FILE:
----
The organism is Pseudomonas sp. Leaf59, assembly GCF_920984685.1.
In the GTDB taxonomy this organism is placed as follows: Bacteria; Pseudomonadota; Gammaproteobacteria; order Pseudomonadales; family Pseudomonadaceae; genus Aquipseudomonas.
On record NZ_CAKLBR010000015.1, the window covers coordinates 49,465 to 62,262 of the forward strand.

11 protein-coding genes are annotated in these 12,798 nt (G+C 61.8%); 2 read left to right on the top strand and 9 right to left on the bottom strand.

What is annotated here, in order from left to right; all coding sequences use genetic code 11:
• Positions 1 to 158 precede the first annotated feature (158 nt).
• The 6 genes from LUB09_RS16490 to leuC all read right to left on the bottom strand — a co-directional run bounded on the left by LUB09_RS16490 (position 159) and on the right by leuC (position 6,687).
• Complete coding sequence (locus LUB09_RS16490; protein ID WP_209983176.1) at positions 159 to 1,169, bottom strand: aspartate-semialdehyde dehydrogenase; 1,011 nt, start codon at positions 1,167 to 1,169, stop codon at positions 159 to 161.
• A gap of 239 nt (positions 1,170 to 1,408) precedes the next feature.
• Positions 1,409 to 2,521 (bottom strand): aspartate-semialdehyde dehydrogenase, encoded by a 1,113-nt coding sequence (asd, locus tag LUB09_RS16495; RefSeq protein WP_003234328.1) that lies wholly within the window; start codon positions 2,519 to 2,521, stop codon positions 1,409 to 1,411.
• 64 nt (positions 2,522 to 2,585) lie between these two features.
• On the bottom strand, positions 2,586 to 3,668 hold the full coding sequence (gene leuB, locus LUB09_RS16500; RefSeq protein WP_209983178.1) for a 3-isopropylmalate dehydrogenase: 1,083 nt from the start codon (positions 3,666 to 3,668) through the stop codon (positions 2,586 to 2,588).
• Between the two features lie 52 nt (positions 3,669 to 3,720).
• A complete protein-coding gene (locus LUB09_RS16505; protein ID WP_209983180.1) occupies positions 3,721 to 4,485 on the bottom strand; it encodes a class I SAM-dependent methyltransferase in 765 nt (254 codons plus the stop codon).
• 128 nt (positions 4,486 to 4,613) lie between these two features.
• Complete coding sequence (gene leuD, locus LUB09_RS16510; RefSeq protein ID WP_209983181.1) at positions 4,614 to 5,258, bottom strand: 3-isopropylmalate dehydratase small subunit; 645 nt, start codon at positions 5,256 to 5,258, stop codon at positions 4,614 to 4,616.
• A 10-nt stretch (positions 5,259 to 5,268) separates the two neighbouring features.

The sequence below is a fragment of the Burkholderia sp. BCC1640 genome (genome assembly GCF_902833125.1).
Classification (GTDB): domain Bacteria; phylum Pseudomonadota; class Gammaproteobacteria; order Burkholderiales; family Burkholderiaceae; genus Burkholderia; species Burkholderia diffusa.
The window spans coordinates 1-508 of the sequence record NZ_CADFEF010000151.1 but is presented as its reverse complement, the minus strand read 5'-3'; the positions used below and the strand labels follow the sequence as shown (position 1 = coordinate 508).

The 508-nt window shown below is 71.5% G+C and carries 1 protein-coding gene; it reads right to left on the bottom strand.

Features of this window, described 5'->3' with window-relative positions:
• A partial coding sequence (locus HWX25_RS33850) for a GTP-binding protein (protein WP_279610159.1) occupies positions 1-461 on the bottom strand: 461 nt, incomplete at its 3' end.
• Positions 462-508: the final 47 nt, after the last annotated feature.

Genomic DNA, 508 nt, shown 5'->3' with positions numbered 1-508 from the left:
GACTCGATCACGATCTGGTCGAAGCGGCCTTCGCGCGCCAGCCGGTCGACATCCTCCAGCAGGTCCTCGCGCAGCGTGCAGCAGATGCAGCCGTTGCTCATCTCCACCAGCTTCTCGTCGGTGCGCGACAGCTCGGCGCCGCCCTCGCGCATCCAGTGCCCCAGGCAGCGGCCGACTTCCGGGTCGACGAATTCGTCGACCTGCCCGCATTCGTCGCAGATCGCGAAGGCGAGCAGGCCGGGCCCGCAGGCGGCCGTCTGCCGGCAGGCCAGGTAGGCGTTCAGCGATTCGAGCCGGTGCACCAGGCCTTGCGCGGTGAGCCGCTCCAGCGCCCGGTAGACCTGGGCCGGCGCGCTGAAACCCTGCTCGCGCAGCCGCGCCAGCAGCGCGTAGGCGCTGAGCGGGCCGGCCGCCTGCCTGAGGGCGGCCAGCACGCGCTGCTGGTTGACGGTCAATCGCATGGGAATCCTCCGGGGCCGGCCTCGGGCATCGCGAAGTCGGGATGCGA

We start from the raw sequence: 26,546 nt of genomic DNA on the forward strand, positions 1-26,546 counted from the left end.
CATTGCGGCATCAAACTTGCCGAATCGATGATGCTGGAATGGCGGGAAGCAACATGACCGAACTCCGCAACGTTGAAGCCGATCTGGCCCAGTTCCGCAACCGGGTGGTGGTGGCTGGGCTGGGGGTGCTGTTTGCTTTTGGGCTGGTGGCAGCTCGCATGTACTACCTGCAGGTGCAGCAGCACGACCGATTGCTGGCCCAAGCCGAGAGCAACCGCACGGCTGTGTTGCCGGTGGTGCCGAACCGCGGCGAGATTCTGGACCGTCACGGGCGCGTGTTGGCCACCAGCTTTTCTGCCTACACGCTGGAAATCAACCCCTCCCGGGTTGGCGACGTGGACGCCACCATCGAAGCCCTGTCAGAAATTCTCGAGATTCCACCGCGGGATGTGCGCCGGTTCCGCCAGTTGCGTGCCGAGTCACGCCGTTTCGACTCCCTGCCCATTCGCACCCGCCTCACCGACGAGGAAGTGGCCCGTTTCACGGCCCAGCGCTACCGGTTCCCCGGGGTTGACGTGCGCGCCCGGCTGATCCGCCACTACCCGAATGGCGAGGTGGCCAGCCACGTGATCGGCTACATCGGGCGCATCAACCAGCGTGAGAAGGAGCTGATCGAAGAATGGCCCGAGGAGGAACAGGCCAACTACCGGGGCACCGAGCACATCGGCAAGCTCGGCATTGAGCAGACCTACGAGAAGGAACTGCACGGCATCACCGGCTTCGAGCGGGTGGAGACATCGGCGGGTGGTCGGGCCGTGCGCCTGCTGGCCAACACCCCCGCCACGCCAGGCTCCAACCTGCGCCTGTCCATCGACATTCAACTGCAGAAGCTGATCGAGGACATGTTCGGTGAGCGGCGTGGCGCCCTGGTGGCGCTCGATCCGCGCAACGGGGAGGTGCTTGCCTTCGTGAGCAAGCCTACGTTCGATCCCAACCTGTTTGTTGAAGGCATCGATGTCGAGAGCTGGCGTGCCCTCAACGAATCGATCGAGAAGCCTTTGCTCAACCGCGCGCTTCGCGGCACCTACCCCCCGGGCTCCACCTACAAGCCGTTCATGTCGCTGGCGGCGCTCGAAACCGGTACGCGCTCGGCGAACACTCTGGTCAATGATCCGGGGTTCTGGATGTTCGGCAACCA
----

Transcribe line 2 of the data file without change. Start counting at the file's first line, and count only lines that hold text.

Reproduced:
In the GTDB taxonomy this organism is placed as follows: Bacteria; Pseudomonadota; Gammaproteobacteria; order Pseudomonadales; family Pseudomonadaceae; genus Aquipseudomonas.